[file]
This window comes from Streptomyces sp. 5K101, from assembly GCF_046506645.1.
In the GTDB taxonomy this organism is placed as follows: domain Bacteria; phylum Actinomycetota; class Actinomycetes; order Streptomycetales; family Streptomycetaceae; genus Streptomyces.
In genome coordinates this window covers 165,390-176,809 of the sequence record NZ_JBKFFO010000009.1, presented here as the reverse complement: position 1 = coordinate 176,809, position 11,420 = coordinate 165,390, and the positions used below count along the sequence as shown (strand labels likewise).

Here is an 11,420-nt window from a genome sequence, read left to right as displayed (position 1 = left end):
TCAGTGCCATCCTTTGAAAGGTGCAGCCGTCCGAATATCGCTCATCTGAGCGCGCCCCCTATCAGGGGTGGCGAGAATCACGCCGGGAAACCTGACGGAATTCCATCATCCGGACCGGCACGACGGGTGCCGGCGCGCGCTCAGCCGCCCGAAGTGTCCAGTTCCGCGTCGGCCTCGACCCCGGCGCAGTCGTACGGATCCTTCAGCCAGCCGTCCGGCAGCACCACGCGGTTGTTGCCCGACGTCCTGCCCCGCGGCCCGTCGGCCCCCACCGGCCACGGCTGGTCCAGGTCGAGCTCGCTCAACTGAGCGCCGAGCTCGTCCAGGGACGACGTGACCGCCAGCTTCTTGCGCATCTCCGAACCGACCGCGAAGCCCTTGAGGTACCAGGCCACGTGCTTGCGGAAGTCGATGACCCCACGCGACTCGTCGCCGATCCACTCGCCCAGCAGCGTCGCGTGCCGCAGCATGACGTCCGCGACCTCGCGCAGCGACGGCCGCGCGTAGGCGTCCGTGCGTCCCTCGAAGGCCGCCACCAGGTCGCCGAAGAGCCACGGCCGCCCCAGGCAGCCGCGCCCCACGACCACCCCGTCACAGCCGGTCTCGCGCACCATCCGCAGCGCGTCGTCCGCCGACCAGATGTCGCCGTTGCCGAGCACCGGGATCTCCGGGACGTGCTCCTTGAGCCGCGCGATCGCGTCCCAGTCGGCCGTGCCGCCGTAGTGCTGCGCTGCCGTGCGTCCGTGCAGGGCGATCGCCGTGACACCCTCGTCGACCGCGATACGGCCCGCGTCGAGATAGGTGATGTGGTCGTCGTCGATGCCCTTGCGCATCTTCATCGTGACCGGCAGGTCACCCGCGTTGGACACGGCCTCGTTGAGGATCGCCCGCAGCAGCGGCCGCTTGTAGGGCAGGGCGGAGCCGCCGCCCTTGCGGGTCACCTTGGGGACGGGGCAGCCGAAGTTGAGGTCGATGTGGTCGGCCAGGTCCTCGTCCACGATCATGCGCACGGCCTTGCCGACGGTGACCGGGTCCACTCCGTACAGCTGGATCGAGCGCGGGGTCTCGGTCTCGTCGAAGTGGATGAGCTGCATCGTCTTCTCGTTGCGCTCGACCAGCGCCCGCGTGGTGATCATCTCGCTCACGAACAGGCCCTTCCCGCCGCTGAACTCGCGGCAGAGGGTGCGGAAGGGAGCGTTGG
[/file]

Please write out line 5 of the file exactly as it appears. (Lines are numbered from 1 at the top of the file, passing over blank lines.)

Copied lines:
TCAGTGCCATCCTTTGAAAGGTGCAGCCGTCCGAATATCGCTCATCTGAGCGCGCCCCCTATCAGGGGTGGCGAGAATCACGCCGGGAAACCTGACGGAATTCCATCATCCGGACCGGCACGACGGGTGCCGGCGCGCGCTCAGCCGCCCGAAGTGTCCAGTTCCGCGTCGGCCTCGACCCCGGCGCAGTCGTACGGATCCTTCAGCCAGCCGTCCGGCAGCACCACGCGGTTGTTGCCCGACGTCCTGCCCCGCGGCCCGTCGGCCCCCACCGGCCACGGCTGGTCCAGGTCGAGCTCGCTCAACTGAGCGCCGAGCTCGTCCAGGGACGACGTGACCGCCAGCTTCTTGCGCATCTCCGAACCGACCGCGAAGCCCTTGAGGTACCAGGCCACGTGCTTGCGGAAGTCGATGACCCCACGCGACTCGTCGCCGATCCACTCGCCCAGCAGCGTCGCGTGCCGCAGCATGACGTCCGCGACCTCGCGCAGCGACGGCCGCGCGTAGGCGTCCGTGCGTCCCTCGAAGGCCGCCACCAGGTCGCCGAAGAGCCACGGCCGCCCCAGGCAGCCGCGCCCCACGACCACCCCGTCACAGCCGGTCTCGCGCACCATCCGCAGCGCGTCGTCCGCCGACCAGATGTCGCCGTTGCCGAGCACCGGGATCTCCGGGACGTGCTCCTTGAGCCGCGCGATCGCGTCCCAGTCGGCCGTGCCGCCGTAGTGCTGCGCTGCCGTGCGTCCGTGCAGGGCGATCGCCGTGACACCCTCGTCGACCGCGATACGGCCCGCGTCGAGATAGGTGATGTGGTCGTCGTCGATGCCCTTGCGCATCTTCATCGTGACCGGCAGGTCACCCGCGTTGGACACGGCCTCGTTGAGGATCGCCCGCAGCAGCGGCCGCTTGTAGGGCAGGGCGGAGCCGCCGCCCTTGCGGGTCACCTTGGGGACGGGGCAGCCGAAGTTGAGGTCGATGTGGTCGGCCAGGTCCTCGTCCACGATCATGCGCACGGCCTTGCCGACGGTGACCGGGTCCACTCCGTACAGCTGGATCGAGCGCGGGGTCTCGGTCTCGTCGAAGTGGATGAGCTGCATCGTCTTCTCGTTGCGCTCGACCAGCGCCCGCGTGGTGATCATCTCGCTCACGAACAGGCCCTTCCCGCCGCTGAACTCGCGGCAGAGGGTGCGGAAGGGAGCGTTGG